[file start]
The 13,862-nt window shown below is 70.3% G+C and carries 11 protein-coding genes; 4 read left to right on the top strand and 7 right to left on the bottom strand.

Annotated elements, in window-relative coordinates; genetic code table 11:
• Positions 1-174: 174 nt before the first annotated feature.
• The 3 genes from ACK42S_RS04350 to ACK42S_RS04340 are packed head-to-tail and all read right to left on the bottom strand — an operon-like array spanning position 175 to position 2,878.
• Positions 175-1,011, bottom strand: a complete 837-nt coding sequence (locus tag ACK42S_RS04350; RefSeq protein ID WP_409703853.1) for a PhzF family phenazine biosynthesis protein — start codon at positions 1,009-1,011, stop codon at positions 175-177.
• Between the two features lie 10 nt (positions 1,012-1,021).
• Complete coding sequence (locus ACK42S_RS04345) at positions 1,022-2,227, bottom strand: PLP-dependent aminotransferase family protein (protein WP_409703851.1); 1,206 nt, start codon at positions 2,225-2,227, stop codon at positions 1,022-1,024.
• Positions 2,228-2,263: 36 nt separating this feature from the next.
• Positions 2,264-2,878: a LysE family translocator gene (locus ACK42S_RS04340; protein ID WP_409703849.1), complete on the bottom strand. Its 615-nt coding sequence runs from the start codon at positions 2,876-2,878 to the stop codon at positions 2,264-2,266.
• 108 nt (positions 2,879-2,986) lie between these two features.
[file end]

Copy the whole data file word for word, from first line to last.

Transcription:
The 13,862-nt window shown below is 70.3% G+C and carries 11 protein-coding genes; 4 read left to right on the top strand and 7 right to left on the bottom strand.

Annotated elements, in window-relative coordinates; genetic code table 11:
• Positions 1-174: 174 nt before the first annotated feature.
• The 3 genes from ACK42S_RS04350 to ACK42S_RS04340 are packed head-to-tail and all read right to left on the bottom strand — an operon-like array spanning position 175 to position 2,878.
• Positions 175-1,011, bottom strand: a complete 837-nt coding sequence (locus tag ACK42S_RS04350; RefSeq protein ID WP_409703853.1) for a PhzF family phenazine biosynthesis protein — start codon at positions 1,009-1,011, stop codon at positions 175-177.
• Between the two features lie 10 nt (positions 1,012-1,021).
• Complete coding sequence (locus ACK42S_RS04345) at positions 1,022-2,227, bottom strand: PLP-dependent aminotransferase family protein (protein WP_409703851.1); 1,206 nt, start codon at positions 2,225-2,227, stop codon at positions 1,022-1,024.
• Positions 2,228-2,263: 36 nt separating this feature from the next.
• Positions 2,264-2,878: a LysE family translocator gene (locus ACK42S_RS04340; protein ID WP_409703849.1), complete on the bottom strand. Its 615-nt coding sequence runs from the start codon at positions 2,876-2,878 to the stop codon at positions 2,264-2,266.
• 108 nt (positions 2,879-2,986) lie between these two features.